My friends Jack and Ruth got married this weekend. It was awesome. I've never had such a good time in South East Michigan, which is sad considering that I used to live there.
Anyway, here are two books that are in no way related except that Ruth loaned both of them to me, so I read both of them last week so I could give them back when I saw her. Also, they're both adult books.
Long Way Back Brendan Halpin
Clare and her brother Francis have always been pretty close, and when tragedy strikes Francis, Clare is there to pick up the pieces. This is a story about many things--
-Clare's awe of Francis's deep and true faith in the Catholic Church and her confusion and pain when Francis loses that faith.
-A man dealing with extreme loss and grief and his struggle to regain "normal"
-The toll it takes when someone close to you is in deep grieving and you're taking care of them
-A brother and sister and how their relationship changes over the years
It's at turns sad and hysterical and just really wonderful. I believed Clare at 14, I believed her when she was a rebellious punk rocker, I believed her as a suburban mother of two. I believed her relationship with Francis--deeply caring but still mocking him whenever possible. I believed Francis's devastation and his gradual recovery.
I really recommend this--one of my favorites this year.
It also gets me wondering, where is the line between "religious fiction" and "fiction with religious characters"? I wouldn't classify this as religious fiction, because there's swearing and (off screen) sex and a gay-punk band, and anger and betrayal over the scandal involving molesting priests being moved instead of dismissed, but at the same time Francis's relationship with God and his struggles with Him are a huge part of the story. For those of you who read a lot of Christian fiction (because I don't, so I'm less qualified to discuss it) is there a line or difference between the two? And where is it?
The Dirty Girls Social Club Alisa Valdes-Rodriguez
Ok authors, this is a reason to be wary of your online presence. Valdes-Rodriguez wrote a post last summer on her blog about race and Twilight, which I read because it caused quite a furor. I can't find it now and imagine it got taken down (but here's a nice rebuttal that quotes heavily from it) I don't doubt she had a point, but she blamed everything on Meyer's Mormonism which seems cheap to me, and she got major plot points just... wrong. It was beyond annoying.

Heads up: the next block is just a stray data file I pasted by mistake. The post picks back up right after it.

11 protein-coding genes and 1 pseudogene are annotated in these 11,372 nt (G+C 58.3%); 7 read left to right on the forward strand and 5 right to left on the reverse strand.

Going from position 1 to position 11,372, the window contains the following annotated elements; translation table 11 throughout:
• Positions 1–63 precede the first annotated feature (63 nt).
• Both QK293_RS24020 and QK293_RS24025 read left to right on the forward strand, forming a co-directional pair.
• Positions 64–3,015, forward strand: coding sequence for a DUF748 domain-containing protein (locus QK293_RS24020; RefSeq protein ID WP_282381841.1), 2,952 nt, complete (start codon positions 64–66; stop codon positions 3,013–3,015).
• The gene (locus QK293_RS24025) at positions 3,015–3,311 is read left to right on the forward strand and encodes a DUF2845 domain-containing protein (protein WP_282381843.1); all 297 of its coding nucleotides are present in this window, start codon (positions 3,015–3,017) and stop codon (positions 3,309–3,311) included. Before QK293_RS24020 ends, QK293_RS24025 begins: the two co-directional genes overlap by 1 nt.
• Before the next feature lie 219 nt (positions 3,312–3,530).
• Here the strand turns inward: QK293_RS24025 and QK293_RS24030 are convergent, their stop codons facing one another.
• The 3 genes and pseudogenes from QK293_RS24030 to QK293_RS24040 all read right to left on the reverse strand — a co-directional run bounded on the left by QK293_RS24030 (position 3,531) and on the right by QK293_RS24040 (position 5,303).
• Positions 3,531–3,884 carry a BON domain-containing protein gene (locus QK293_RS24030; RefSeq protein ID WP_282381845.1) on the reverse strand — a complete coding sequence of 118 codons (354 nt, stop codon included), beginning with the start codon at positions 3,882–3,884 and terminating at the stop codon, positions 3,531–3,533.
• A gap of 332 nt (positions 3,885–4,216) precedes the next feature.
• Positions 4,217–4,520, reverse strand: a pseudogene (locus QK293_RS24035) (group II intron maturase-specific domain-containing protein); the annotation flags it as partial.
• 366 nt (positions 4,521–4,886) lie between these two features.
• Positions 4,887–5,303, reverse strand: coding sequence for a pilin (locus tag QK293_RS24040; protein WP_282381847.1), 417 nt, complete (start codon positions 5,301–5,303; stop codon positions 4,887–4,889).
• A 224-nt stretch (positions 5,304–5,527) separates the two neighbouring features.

So, that was my mind set when I set off to read this book. I was building myself up to not like it because that post had annoyed me so much. There were a few things about the actual book that irked me:
-The diversity in the group and the political rants various characters went off on sometimes seemed to be there just to educate the white reader about the Latina community in the US today.
-At one point they make a thinly veiled reference to Rupurt Murdoch (sorry, Mandrake). If you can't use the real name, then make something totally different up.
-I wasn't entirely sure why some of them still hung out with the group (by which I mean Amber. She didn't seem to like them and they didn't like her...)
That said, I did, overall, enjoy the book.
Lauren, Liz, Amber, Usnavys, Rebecca, and Sara are six friends from college who still keep in touch and hold a mandatory reunion dinner twice a year. The story fills us in on their past, but chronicles what happens in their lives mainly in the six months between dinners, which a bit of what happens next thrown in. The women all lead very different lives, so there are six plot lines going on.
I liked the shifting P.O.V and the different stories and lives that went through. Parts were a bit issue-y, but it's a soap-opera beach read novel that's designed to make you laugh out loud, and I did. I also liked the struggle some characters had with their own ethnicity and with that of their friends. Sometimes, this was what got overly educational, but I do enjoy a good story about trying to fit in multiple cultures, and trying to figure out what you are, and it was interesting to read one about adults instead of teens.